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The Nursing Mother (La Nourrice)

Photo: Paul Macapia

The Nursing Mother (La Nourrice)

1774

Louis-Simon Boizot

French, 1743 - 1809

This group is part of a three-piece ensemble of sculptural porcelain that includes Le Déjeuner (Breakfast) (69.138) and La Toilette (2004.27). These three groups, portraying scenes from the life of an upper-class French family, reflect the Age of Enlightenment, a time when elite society embraced different, more nurturing attitudes toward maternal and family commitments. These sculptural groups were created in uncolored and unglazed porcelain that resembles marble, a fashion that suited the renewed interest in classical sculpture. Here we see a young upper-class mother breast feeding her baby, encouraged by the baby's nursemaid. Prior to this period, the French aristocracy retained wet nurses to feed their babies.
Hard-paste biscuit porcelain
8 1/16 x 6 5/8 x 6 3/16 in. (20.5 x 16.8 x 15.7 cm)
Gift in memory of Blanche M. Harnan by the Seattle Ceramic Society and Friends, in cooperation with Mr. William H. Lautz, New York, New York
69.137
Provenance: William H. Lautz, New York, New York, to 1969; Seattle Ceramic Society and Friends, 1969
Photo: Paul Macapia
location
Not currently on view

Mother and Child Groupings in SAM's Collection

Female Farming Animal Headdress (Ci Wara), n.d., Malian, Kala Region, Segou Master Style, Bamana, 81.17.23
Leda and the Swan and Her Children, ca. 1540, Vincent Sellaer, 2004.31
Gold weight: mother and children, n.d., Akan, 81.17.392
Bamako Family with Car #266, 1951-1952, Seydou Keita, 97.35
Seydou Keita did not record the names of his clients; hence this work is just titled Family with Car no.266. He owned two cars that were often requested to serve as backdrops for group portraits. In this assembly, three women are dressed in a line up of patterns, polka dots and wax prints. Their faces offer a study in the various ways to respond to a camera: knit eyebrows with reserve, stare it down with confidence or offer youthful eagerness to please. 
Madonna and Child, ca. 1514, Albrecht Dürer, 52.23
Photo: Paul Macapia
Mother and Child Figure for Sango, 19th century, Nigerian, Yoruba, 81.17.594

The Age of Enlightenment

Enlightenment physicians dispelled the medical misconception that breast milk was converted menstrual blood and that nursing drained the mother of her lifeblood. Philosophers extolled the virtues of nursing one's babies instead of sending children away to the countryside for several years to be raised by a wet nurse. Jean-Jacques Rousseau's novel Émile, published in 1762, suggested that failing to nurse one's children created instability in the family: "Every evil follows in the train of this first sin; the whole moral order is disturbed, nature is quenched in every breast, the home becomes gloomy, the spectacle of a young family no longer stirs the husband's love and the stranger's reverence."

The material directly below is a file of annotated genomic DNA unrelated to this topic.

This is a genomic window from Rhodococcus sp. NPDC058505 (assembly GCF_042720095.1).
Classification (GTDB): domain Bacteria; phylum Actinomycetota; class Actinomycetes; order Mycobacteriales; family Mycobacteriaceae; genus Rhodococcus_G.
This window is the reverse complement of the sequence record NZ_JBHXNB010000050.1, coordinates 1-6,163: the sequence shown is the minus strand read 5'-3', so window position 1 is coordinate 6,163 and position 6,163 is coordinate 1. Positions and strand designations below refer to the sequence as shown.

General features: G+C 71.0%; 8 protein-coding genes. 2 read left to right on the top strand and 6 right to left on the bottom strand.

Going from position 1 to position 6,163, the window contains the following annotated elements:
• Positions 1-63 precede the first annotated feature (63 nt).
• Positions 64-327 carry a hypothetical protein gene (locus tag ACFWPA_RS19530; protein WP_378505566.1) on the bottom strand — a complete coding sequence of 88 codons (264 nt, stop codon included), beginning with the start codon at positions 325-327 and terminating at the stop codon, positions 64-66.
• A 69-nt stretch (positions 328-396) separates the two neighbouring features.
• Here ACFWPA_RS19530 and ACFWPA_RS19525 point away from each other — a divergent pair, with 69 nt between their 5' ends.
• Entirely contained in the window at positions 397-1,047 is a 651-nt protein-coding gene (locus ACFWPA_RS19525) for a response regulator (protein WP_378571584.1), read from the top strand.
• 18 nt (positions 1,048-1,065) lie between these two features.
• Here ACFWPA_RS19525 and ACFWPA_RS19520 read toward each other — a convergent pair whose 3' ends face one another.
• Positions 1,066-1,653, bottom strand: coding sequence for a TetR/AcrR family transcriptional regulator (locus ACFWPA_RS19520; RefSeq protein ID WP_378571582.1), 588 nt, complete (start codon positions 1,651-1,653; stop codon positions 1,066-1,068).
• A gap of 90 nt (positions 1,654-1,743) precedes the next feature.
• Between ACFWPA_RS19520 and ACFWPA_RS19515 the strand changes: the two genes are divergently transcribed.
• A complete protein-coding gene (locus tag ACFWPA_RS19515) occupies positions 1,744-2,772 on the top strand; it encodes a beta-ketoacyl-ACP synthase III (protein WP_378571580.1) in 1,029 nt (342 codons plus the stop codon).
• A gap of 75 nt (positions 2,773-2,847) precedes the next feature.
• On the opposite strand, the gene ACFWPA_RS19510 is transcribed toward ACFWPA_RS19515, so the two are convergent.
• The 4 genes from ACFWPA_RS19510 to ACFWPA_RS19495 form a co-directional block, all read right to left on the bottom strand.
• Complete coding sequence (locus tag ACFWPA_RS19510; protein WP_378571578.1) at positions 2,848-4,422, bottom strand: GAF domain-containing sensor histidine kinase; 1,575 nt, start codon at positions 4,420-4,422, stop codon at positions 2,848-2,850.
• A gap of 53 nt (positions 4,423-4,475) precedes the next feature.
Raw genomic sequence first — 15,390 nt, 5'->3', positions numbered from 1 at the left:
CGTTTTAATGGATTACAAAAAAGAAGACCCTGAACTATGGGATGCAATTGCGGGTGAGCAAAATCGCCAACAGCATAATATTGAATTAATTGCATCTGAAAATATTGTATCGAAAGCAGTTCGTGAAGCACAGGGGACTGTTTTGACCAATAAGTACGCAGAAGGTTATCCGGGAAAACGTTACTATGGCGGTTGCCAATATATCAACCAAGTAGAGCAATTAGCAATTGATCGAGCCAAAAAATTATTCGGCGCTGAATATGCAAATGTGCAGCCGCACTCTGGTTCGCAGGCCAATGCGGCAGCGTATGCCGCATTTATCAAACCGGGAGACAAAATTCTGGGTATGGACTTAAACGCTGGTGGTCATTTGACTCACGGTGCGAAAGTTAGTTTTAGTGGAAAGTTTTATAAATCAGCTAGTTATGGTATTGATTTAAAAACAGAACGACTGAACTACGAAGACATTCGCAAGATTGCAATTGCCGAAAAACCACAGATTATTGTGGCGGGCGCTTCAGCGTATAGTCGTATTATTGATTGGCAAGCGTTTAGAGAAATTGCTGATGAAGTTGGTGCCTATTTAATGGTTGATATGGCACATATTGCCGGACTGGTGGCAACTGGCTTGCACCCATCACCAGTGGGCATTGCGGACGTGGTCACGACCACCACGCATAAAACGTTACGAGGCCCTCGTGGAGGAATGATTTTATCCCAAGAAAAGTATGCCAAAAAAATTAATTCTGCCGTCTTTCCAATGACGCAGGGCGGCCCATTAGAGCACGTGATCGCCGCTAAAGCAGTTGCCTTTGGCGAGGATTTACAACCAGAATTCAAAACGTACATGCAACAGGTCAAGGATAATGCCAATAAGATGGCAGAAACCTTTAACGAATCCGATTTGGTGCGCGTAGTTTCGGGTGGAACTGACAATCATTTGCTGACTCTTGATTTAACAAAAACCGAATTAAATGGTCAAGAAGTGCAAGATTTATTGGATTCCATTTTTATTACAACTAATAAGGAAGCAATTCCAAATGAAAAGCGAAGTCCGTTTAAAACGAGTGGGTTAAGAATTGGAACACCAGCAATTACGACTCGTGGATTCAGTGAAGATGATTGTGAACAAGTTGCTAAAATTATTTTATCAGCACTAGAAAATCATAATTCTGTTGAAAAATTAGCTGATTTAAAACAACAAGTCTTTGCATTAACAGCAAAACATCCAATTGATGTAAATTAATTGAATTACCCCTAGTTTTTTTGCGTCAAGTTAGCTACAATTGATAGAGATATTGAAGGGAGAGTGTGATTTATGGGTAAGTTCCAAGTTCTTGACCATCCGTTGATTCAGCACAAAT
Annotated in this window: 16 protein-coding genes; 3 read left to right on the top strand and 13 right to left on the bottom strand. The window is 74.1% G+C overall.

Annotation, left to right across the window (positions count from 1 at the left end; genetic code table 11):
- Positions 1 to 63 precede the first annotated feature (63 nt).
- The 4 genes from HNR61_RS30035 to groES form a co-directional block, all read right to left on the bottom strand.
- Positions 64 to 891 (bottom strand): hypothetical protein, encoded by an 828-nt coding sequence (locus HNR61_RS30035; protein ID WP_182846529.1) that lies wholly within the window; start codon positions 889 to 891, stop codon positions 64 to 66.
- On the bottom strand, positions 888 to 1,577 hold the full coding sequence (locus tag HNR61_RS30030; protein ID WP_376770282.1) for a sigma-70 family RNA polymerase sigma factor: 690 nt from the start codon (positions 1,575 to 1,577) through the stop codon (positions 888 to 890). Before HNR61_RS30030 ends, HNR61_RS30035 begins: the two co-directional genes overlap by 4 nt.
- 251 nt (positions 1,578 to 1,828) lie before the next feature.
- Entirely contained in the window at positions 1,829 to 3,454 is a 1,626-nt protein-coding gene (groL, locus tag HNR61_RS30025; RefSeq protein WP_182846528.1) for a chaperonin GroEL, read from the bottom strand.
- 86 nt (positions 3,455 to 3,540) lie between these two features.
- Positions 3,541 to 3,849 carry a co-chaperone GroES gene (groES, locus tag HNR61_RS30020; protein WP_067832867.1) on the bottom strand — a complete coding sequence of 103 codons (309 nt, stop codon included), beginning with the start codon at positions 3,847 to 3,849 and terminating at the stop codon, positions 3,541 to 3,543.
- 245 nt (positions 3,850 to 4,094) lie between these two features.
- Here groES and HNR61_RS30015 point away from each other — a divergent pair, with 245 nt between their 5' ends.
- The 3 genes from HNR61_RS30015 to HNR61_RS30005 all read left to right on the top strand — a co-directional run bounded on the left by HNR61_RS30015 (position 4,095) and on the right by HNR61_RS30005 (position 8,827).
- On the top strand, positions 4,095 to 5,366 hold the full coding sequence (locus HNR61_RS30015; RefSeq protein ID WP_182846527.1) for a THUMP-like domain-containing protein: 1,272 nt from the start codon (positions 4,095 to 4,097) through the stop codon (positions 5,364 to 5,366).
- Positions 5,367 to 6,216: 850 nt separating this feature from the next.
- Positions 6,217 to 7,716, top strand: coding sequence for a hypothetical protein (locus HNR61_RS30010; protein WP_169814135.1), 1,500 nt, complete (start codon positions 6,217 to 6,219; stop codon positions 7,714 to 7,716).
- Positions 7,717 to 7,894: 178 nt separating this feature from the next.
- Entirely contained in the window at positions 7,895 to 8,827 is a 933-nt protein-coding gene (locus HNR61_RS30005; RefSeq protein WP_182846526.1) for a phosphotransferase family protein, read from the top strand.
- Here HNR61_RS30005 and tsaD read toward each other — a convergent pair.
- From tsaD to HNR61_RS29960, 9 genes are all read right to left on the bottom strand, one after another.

Detail of mother, 69.137
Photo: Paul Macapia

View the Sèvres Manufactory Sculpture Ensemble

Photo: Paul Macapia
La Toilette, ca. 1775-80, French, Sèvres, 2004.27
Photo: Paul Macapia
Le Déjeuner (Breakfast), 1775, French, Sèvres, 69.138
Photo: Paul Macapia
The Nursing Mother (La Nourrice), 1774, French, Sèvres, 69.137

Media

146
146
Julie Emerson, Former Ruth J. Nutt Curator of Decorative Arts, Seattle Art Museum, discusses three French porcelain figures

Resources

Exhibition HistoryWilliamstown, Massachusetts, Sterling and Francine Clark Art Institute, “Farewell To The Wet Nurse: Etienne Aubry and Images of Breast-Feeding in 18th Century France", September 12, 1998 - January 3, 1999 (09/12/1998 - 01/03/1999)
Published ReferencesEmerson, Julie. “Selections of French Porcelain from the Eighteenth Century European Porcelain Collection of the Seattle Art Museum,” The French Porcelain Society, VI, June 1990, p. 13.

Emerson, Julie, Jennifer Chen, & Mimi Gardner Gates. Porcelain Stories, From China to
Europe. Exhibition catalogue, Seattle Art Museum. Seattle, Washington, 2000, pg. 264-265.

Ivinski, Patricia R., Payne, Harry C., Kathryn Calley Galitz, Rand, Richard. Farewell To The Wet Nurse: Etienne Aubry and Images of Breast-Feeding in 18th Century France. Williamstown, MA: Sterling and Francine Clark Art Institute, 1998, p. 14, cat. 23.

Seattle Art Museum. Annual Report of the Seattle Art Museum, 1969, p. 60.

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